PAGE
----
On the right I’ve numbered our points as well as reminded us all what the UV coords for those points are. The biggest thing we need to do now is to start passing the Bottom/Top ratio to the shader. We’re going to do that by passing them into the shader through a vertex buffer. I’m using Starling so I modified the starling VertexData class to hold my data but however you usually pass in your vertex buffer is cool. The important thing is that somewhere you have a line that looks kind of like this:

context.setVertexBufferAt(1, mVertexBuffer, VertexData.PERSPECTIVE_OFFSET, Context3DVertexBufferFormat.FLOAT_3);

Note that I named the collection of variables I’m about to pass in **Perspective** variables. Because it’s kind of a perspective transform we’re doing.

We could, at this point, just pass in Bottom/Top which would look something like this (remember, your mVertexData has no .setPerpectiveCoords, I added that):

var w1:Number = mTriangles[i + 2].x - mTriangles[i].x var w2:Number = mTriangles[i + 5].x - mTriangles[i+3].x

mVertexData.setPerpectiveCoords(i, w2/w1);

But we can actually do better than that. We can do some of the math for the shader, which will be way faster than doing it for every pixel. Lets see what that looks like:

//Set the UV coords mVertexData.setTexCoords(i, 0, 0); mVertexData.setTexCoords(i+1, 0, 1); mVertexData.setTexCoords(i+2, 1, 0); //prep our perspective vals. We want this to go from 1->.25 var val0:Number = 0; var val1:Number = 1; val0 *= (w2/w1)-1; //0 val1 *= (w2/w1)-1; //-.75 val0 = val0 + 1; //1 val1 = val1 + 1; //.25

mVertexData.setPerpectiveCoords(i, 1, val0, 0); mVertexData.setPerpectiveCoords(i+1, 1, val1, 0); mVertexData.setPerpectiveCoords(i+2, 1, val0, 0);

This is actually pretty clever. Remember that anything passed from the vertex shader to the pixel shader is linearly interpolated. We use that by passing in 1 to the top points and .25 to the bottom point and let the video card do the work for us. Unfortunately we can’t also do the divide because the graph of 1/x is not a linear graph and so the transformation gets effed. That means our shaders now look like this:

Vertex:

m44 vt0, va0, vc0 mov v0, va1 //pass in our perpective data mov v1, va2 //pass in the UV Coords mov op, vt0

Pixel:

rcp ft3 v0 //y = 1/y mul ft2.xyzw v1.xyzw ft3.yxzw //multiply TexCoords.x by 1/y add ft2.x ft2.x v0.z //translate by some amount (we haven't discussed this yet) tex ft1, ft2, fs0 <2d,linear,repeat,mipnearest> //grab the pixel mov oc, ft1 //out

Magic! Our top triangle is now tops! Time to move on to the bottom one. The only tricky think about the bottom one is that its x and y coords are the reverse of what we want. The top one was easy because 0,0 was always correct but for the bottom triangle 1,1 is always correct and 0,0 is the most wrong. The solution? Pass in the UV coords upsidedown! Do the math on the upsidedown coords and then flip them back.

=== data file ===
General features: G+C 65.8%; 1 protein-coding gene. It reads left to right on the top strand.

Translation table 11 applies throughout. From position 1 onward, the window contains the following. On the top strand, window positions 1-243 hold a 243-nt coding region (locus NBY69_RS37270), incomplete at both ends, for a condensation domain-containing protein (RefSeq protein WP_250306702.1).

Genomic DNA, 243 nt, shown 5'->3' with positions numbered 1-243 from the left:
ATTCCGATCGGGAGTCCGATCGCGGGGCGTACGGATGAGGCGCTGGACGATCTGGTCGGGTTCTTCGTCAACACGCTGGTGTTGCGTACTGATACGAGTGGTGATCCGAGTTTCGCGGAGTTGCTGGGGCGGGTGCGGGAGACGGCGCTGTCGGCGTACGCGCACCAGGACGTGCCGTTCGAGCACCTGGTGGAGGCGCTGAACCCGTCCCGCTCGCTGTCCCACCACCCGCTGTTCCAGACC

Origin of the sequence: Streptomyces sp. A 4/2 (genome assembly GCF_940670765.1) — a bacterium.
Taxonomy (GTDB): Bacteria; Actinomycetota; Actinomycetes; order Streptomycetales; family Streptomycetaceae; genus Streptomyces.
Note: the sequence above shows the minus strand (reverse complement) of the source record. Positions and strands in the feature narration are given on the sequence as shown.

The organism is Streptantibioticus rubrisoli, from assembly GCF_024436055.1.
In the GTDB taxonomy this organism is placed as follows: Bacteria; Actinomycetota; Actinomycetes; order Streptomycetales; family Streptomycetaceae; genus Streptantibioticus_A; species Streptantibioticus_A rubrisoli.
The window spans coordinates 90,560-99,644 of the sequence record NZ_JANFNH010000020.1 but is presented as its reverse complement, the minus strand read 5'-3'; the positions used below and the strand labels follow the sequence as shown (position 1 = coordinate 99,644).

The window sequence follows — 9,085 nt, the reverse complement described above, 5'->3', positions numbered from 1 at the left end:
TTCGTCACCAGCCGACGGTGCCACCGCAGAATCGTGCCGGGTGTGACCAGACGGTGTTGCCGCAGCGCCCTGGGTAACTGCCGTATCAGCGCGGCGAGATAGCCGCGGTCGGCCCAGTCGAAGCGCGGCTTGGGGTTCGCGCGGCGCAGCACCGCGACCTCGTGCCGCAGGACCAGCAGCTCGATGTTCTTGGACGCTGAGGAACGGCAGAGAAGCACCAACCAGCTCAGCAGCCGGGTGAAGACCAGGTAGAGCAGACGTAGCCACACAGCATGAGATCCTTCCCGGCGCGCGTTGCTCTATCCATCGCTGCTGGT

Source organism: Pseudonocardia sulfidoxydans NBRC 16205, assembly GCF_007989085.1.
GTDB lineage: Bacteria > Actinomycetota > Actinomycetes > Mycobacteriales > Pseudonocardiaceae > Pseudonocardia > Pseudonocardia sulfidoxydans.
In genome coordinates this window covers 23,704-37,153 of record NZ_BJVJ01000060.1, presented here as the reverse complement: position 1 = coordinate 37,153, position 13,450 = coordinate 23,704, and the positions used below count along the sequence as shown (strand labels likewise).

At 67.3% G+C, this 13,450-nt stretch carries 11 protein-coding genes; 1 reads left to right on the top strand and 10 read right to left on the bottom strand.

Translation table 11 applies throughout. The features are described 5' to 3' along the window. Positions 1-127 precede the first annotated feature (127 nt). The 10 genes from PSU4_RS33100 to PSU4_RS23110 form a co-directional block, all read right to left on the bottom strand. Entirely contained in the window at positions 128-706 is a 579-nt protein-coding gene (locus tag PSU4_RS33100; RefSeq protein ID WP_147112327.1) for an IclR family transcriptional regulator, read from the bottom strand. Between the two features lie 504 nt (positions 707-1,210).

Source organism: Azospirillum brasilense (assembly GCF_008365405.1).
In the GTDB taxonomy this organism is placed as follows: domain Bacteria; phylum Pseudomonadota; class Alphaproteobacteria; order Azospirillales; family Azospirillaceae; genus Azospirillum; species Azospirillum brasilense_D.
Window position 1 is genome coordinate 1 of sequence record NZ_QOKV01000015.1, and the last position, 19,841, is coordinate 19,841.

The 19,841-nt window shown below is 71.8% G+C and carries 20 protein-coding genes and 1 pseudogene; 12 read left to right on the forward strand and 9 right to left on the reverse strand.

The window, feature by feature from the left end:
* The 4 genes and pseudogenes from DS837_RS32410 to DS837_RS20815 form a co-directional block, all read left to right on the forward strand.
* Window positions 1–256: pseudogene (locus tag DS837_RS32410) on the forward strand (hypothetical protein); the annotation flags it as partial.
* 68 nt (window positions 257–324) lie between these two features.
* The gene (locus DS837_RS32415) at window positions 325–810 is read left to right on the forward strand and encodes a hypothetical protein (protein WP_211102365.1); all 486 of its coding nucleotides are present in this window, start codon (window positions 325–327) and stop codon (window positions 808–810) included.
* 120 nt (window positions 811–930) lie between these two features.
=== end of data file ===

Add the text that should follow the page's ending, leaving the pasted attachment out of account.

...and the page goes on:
Here is what that looks like:

//Old UV coords

//mVertexData.setTexCoords(i+3, 0, 1); //mVertexData.setTexCoords(i+4, 1, 0); //mVertexData.setTexCoords(i+5, 1, 1);*/ //fliped Coords mVertexData.setTexCoords(i+3, 1, 0); mVertexData.setTexCoords(i+4, 0, 1); mVertexData.setTexCoords(i + 5, 0, 0);

val0 = 0; val1 = 1; val0 *= (w1/w2)-1; // w1/w2 instead of w2/w1 val1 *= (w1/w2)-1; val0 = val0 + 1; val1 = val1 + 1; val0 = -val0; //Flip the sign so that when the x is multiplied by 1/y it will flip the sign of x val1 = -val1; mVertexData.setPerpectiveCoords(i+3, -1, val0, 1); mVertexData.setPerpectiveCoords(i+4, -1, val1, 1); mVertexData.setPerpectiveCoords(i+5, -1, val0, 1);

Note -1 in the perpective coords. If you go back and look at the pixel shader you will see we multiply the y value by perspectiveCoords.x. By passing in -1 we flip the y axis. We flip the x axis by passing in a negative perspectiveCoords.y value.

ALMOST DONE!

The bottom triangle is fixed and this works for arbitrarily shaped trapezoids. The only problem is that it only works for texture coords from 0 to 1. But in real life our texture coords are usually things like 4.5 to 4.8 or 2.2 to 5.8 (in my application the y *is* always 0 to 1 though). That’s what this shader line is about:

add ft2.x ft2.x v0.z //translate by some amount (we haven't discussed this yet)

We just do all our math from 0 and then add back however much we want. If you look at these lines:

mVertexData.setPerpectiveCoords(i+5, -1, val0, 1);

And replace the , **1**); with , **4.5**); or , **2.2**); or whatever texture coord you want you will get your desired translation. To set your desired width you just pass the width in to the UV coords as usual:

mVertexData.setTexCoords(i, 0, 0); mVertexData.setTexCoords(i+1, 0, 1); mVertexData.setTexCoords(i+2, desiredLength, 0);

Now we really are truly finished and we are rewarded by beautiful globby circular level layouts like this:

Callooh! Callay!